Withdrawing job offers: the risks and how to limit them
Can you withdraw a job offer once it has been made? We look at the risks employers face if they change their recruitment plans.
Sometimes, employers need to withdraw an offer of a job. The hiring situation may change because of a general recruitment freeze, a restructure within the organisation or a change of management. Or perhaps the funding for the post has been withdrawn.
Alternatively, the employer may become aware that the selected candidate is not suitable after all.
Job offers can be withdrawn after they are made, but there are risks associated with doing this; withdrawing an offer because circumstances have changed looks like bad planning and could affect the employer’s reputation. Furthermore, the employee may be able to bring a tribunal claim for breach of contract.
When is the contract of employment formed?
An employment contract is formed once an unconditional job offer is made and accepted. If the employer withdraws an unconditional job offer once it has been accepted, it is effectively terminating the contract and could be liable for damages for the individual’s loss.
Even though the individual has not started working, there will be a notice period due – just as with other terminations. Damages could amount to what the individual would have received if the employer had given proper notice – including any pay and benefits due if he or she would have started work during the notice period.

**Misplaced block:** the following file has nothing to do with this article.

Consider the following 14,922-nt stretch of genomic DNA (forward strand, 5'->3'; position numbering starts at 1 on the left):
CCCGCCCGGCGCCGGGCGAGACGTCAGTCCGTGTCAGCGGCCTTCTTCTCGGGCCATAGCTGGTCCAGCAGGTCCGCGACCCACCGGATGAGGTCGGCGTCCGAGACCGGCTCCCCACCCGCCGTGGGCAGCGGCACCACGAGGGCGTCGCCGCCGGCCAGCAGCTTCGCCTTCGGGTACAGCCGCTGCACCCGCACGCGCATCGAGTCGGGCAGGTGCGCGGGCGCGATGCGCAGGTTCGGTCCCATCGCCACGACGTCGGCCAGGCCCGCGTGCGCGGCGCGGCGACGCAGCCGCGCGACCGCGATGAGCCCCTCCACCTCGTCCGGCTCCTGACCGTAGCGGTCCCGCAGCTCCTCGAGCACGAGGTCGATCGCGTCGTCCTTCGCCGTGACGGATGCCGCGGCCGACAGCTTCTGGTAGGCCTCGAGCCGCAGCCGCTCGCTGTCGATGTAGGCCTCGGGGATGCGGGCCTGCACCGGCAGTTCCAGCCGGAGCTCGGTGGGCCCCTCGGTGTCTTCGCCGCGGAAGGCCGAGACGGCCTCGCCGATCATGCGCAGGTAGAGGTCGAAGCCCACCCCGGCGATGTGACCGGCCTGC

What if recruitment plans change?
If an employer’s recruitment plans change due to business needs and it has to withdraw job offers, it should notify the recruits as soon as possible to try to limit the damage and enable them to mitigate their potential loss.
The selected candidate might not have resigned from the current employer yet. Or, if they have, they may still be able to ask for their old job back – the sooner this is done the better.
Further, any notice period for termination of the contract is more likely to end before the individual would otherwise have started work, if the employer withdraws the job offer quickly.
Obviously, if the employer is withdrawing the job offer in these circumstances, it should explain its reasons and apologise.
Pre-recruitment checks and job offers
Most job offers are conditional on the new recruit satisfying certain conditions. For example, the selected candidate may need to provide references or evidence of qualifications, or they may need to demonstrate their right to work in the UK.
If the individual does not satisfy one or all of those requirements, the employer can withdraw the job offer without being liable for damages.
However, if it does not make clear that the job offer is conditional, and then withdraws the offer because the recruit has not satisfied one of its requirements, this will amount to a breach of contract and the employer may be liable for damages.
Therefore, offers of employment should make absolutely clear that they are conditional on certain requirements being met. Failure to do so can be costly.
By Clio Springer on 16 May 2016 (Personnel Today)